Projected increased growth rate of anesthesia professional-delivered sedation for colonoscopy and EGD in the United States: 2009 to 2015
University of California, San Francisco, California, USA. Gastrointestinal endoscopy
(Impact Factor: 5.37).
09/2010; 72(3):580-6. DOI: 10.1016/j.gie.2010.04.040
Anesthesia professional-delivered sedation has become increasingly common when performing colonoscopy and EGD.
To provide an estimate of anesthesia professional-participation rates in colonoscopy and EGD procedures and to examine rate changes over time and geographic variations for both procedures.
Retrospective sample design.
National survey data from i3 Innovus for the period 2003 to 2007 on the use rate of anesthesia professionals in both procedures.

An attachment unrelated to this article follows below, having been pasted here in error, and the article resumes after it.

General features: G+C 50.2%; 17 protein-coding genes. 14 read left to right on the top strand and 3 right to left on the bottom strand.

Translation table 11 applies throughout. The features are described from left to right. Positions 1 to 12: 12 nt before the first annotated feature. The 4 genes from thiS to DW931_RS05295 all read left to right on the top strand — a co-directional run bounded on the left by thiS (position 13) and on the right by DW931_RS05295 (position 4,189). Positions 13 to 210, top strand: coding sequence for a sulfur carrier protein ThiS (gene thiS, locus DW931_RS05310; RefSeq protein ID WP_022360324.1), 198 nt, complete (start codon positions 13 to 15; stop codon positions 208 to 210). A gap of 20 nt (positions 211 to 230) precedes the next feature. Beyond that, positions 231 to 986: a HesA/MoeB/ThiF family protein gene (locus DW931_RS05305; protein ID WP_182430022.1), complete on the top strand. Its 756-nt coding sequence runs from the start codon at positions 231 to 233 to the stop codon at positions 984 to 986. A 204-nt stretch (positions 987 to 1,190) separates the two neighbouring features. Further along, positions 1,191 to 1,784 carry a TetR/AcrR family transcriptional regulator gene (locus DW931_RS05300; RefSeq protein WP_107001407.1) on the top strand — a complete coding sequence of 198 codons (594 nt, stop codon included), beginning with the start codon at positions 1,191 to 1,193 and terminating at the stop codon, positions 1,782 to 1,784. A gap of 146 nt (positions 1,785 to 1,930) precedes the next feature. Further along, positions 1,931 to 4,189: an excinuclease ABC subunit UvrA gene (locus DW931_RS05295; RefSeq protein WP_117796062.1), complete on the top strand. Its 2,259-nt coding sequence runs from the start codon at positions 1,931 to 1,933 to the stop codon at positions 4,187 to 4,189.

A sample of 3688 observations included 3-digit zip code-level information on anesthesia professional use rates.
Data were linked to the Bureau of Health Professions' Area Resource File to control for sociodemographic factors and provider supply characteristics for anesthesia professional use rates.
Multivariable regression analyses were performed to identify factors predicting the use rate of anesthesia professionals in these procedures and to forecast use rates for the years 2009 to 2015.